***Okay here is my “little” rant on critics. There is too much information out there. No one person will ever know everything about everything. With the internet and various ways in which we can almost instantaneously generate information or find information or get  bombarded by information, it is no wonder we can get a bit lost when deciding on a restaurant or a movie or a pair of underpants. So we have “media mavens” people who we follow who help dictate where we shop, what we eat, and generally how we go about our lives. The important part to note is that advertisers put these people in the spotlight for us to follow. Take someone who is successful or beautiful and put them in the spotlight to push your hair product or skin product. For every different group, a host of different mavens to cater for one product or another.

Then there are critics. These people write reviews of different things so that we get an idea of them without having to actually experience them or give a general synopsis to help us, the other consumers, make a more educated decision. Now ideologically, I despise critics. Their jobs do have the ability to create an industry and launch a brand or destroy a reputation with just a couple of keystrokes. That in itself is alright if it was all in good intention and people are fairly judged. Critics are people like you or I and as such they are extremely vulnerable to bias and bribery. Many are drunk on this perverted sort of power and have some sort of ideal of self worth that comes generally with little actual information about creation themselves. My advice? Find your niche critics and use them to help you determine what to watch or eat. You should not ask an equestrian about glue the same way you should not ask Robert Butler about “big Hollywood turkeys”  the same way you would not ask a teenage girl about anything (really). I feel like inherently, you know what you’re going to like, so seek out the “mavens” and critics that cater to those ideals and you’re all set. Best summed up this way:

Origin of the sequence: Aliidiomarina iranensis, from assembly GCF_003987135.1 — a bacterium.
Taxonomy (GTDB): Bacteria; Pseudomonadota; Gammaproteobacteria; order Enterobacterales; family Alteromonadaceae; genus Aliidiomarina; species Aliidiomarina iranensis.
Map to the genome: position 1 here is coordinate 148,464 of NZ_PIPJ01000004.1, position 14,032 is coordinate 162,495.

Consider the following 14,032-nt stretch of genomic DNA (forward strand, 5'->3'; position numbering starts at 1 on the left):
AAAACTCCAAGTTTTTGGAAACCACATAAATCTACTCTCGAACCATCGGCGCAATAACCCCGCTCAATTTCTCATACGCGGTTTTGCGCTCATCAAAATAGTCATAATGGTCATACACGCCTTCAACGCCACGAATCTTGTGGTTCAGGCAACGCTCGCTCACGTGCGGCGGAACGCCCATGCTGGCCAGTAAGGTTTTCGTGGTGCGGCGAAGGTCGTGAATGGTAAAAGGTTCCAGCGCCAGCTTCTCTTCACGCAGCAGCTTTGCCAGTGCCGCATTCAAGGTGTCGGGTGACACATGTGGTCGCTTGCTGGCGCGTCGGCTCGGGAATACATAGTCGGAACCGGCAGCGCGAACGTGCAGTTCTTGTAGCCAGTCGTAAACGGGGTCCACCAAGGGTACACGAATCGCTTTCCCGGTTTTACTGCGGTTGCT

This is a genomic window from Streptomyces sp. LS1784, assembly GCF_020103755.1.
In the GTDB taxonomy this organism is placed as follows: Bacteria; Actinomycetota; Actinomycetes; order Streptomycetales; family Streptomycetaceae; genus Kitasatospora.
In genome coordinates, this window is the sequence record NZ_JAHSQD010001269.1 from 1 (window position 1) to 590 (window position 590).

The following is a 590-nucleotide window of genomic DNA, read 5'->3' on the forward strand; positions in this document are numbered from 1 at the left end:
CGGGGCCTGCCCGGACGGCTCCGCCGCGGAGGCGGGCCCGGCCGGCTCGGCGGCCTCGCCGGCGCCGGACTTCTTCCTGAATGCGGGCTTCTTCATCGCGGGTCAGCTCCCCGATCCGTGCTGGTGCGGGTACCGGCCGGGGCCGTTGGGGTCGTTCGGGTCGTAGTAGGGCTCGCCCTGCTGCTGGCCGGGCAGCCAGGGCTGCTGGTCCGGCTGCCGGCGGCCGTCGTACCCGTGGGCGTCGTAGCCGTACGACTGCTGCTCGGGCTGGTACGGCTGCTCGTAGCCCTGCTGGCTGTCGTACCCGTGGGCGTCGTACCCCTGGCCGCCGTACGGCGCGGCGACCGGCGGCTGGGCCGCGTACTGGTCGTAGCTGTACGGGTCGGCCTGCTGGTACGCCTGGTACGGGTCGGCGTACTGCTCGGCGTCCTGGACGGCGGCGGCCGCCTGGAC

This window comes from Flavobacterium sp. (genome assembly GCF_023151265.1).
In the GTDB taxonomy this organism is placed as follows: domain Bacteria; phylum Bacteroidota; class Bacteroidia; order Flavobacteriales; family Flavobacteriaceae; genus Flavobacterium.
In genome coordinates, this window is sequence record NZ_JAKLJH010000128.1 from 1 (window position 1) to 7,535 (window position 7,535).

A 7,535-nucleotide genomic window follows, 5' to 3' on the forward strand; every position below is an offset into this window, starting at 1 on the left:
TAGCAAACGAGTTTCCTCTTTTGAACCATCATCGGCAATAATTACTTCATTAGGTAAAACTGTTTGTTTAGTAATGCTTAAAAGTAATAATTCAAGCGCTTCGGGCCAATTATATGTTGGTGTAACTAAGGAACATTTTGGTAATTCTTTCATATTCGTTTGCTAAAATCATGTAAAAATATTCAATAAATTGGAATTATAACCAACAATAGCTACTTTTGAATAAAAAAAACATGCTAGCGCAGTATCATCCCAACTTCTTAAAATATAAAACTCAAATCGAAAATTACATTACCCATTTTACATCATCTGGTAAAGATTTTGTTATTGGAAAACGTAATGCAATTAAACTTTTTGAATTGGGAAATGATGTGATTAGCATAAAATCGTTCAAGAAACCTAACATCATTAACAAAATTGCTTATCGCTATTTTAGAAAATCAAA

I love movies because movies can take you somewhere you have never been. Somewhere that never exists and probably will never exist. Movies will show you something unlikely, improbable, or impossible. For just a little while, anywhere from half an hour to three hours a story, you can be whisked away to someplace magical, join some wild adventure, or fall in love. If you go to the theater and you’re sitting in a packed house and the lights dim and the screen lights up with the opening credits and the hush falls over the crowd, that moment is truly special. You are all about to go on this little journey together, for better or worse.**** I even appreciate the box office. Well that’s not 100% accurate. I don’t like the sweaty teenagers or slightly older, generally more jaded employees who man the booth. I like the process, standing in a queue, looking up at the board with all the movies and corresponding times, I like the little machine that spits out tickets. I like speaking to a person through glass that is likely not a criminal. All very nice.

****With popcorn! Movie theater popcorn is one of the best foods ever. Salty and part soft, part crunchy, buttery. It is simply an indulgence, a luxury that is not quite replicated anywhere else.  

In conclusion:

So there is a big row between Big Hollywood and the Internet, ticket prices are only going up and so are concessions. Millions of dollars are lost due to pirating and illegal distribution. At the same time, box office records are falling left and right. Creative people are everywhere expressing stories in a multitude of ways using all the different mediums we have available. As for me, there are few things quite so indulgent as a couple of hours spent at the movies. We know the stories by now, we want to see actors and actresses show us something we’ve seen before performed in a way that we have never even imagined. Whether your taste in genre be different from mine or you fancy political documentaries or you frequent small art house theaters, I think collectively we can agree, the shows will go on.